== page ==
Securing Application Clients
Java Platform, Enterprise Edition (Java EE) 8
The Java EE Tutorial

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Securing Application Clients

The Java EE authentication requirements for application clients are the same as for other Java EE components, and the same authentication techniques can be used as for other Java EE application components. No authentication is necessary when accessing unprotected web resources.

When accessing protected web resources, the usual varieties of authentication can be used: HTTP basic authentication, HTTP login-form authentication, or SSL client authentication. Specifying an Authentication Mechanism in the Deployment Descriptor describes how to specify HTTP basic authentication and HTTP login-form authentication. Client Authentication describes how to specify SSL client authentication.

Authentication is required when accessing protected enterprise beans. The authentication mechanisms for enterprise beans are discussed in Securing Enterprise Beans.

An application client makes use of an authentication service provided by the application client container for authenticating its users. The container’s service can be integrated with the native platform’s authentication system so that a single sign-on capability is used. The container can authenticate the user either when the application is started or when a protected resource is accessed.

An application client can provide a class, called a login module, to gather authentication data. If so, the javax.security.auth.callback.CallbackHandler interface must be implemented, and the class name must be specified in its deployment descriptor. The application’s callback handler must fully support Callback objects specified in the javax.security.auth.callback package.

Using Login Modules

An application client can use the Java Authentication and Authorization Service (JAAS) to create login modules for authentication. A JAAS-based application implements the javax.security.auth.callback.CallbackHandler interface so that it can interact with users to enter specific authentication data, such as user names or passwords, or to display error and warning messages.

Applications implement the CallbackHandler interface and pass it to the login context, which forwards it directly to the underlying login modules. A login module uses the callback handler both to gather input, such as a password or smart card PIN, from users and to supply information, such as status information, to users. Because the application specifies the callback handler, an underlying login module can remain independent of the various ways applications interact with users.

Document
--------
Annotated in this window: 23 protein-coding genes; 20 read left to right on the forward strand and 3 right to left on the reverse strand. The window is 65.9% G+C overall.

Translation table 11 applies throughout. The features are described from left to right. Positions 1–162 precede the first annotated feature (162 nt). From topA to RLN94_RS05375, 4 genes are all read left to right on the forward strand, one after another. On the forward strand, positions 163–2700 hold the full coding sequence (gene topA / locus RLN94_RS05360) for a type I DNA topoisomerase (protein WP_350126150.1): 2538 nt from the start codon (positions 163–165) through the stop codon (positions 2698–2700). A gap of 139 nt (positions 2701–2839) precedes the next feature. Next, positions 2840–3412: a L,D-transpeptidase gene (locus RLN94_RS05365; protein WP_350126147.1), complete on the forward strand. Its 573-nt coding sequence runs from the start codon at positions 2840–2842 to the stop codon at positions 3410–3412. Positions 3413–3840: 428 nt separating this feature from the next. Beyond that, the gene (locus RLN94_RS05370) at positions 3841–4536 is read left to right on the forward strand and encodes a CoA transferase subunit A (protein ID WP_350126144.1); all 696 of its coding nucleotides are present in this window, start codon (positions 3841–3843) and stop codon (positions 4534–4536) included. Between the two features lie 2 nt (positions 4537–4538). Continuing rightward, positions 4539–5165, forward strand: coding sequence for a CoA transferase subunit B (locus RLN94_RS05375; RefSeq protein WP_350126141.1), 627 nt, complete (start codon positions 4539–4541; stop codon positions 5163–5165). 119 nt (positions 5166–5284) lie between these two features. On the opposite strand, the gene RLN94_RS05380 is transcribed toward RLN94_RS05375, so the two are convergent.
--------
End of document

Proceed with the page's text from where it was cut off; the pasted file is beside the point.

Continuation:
For example, the implementation of a callback handler for a GUI application might display a window to solicit user input, or the implementation of a callback handler for a command-line tool might simply prompt the user for input directly from the command line.

The login module passes an array of appropriate callbacks to the callback handler’s handle method, such as a NameCallback for the user name and a PasswordCallback for the password; the callback handler performs the requested user interaction and sets appropriate values in the callbacks. For example, to process a NameCallback, the CallbackHandler might prompt for a name, retrieve the value from the user, and call the setName method of the NameCallback to store the name.

For more information on using JAAS for authentication in login modules, refer to the documentation listed in Further Information about Advanced Security Topics.

Using Programmatic Login

Programmatic login enables the client code to supply user credentials. If you are using an EJB client, you can use the com.sun.appserv.security.ProgrammaticLogin class with its convenient login and logout methods. Programmatic login is specific to a server.


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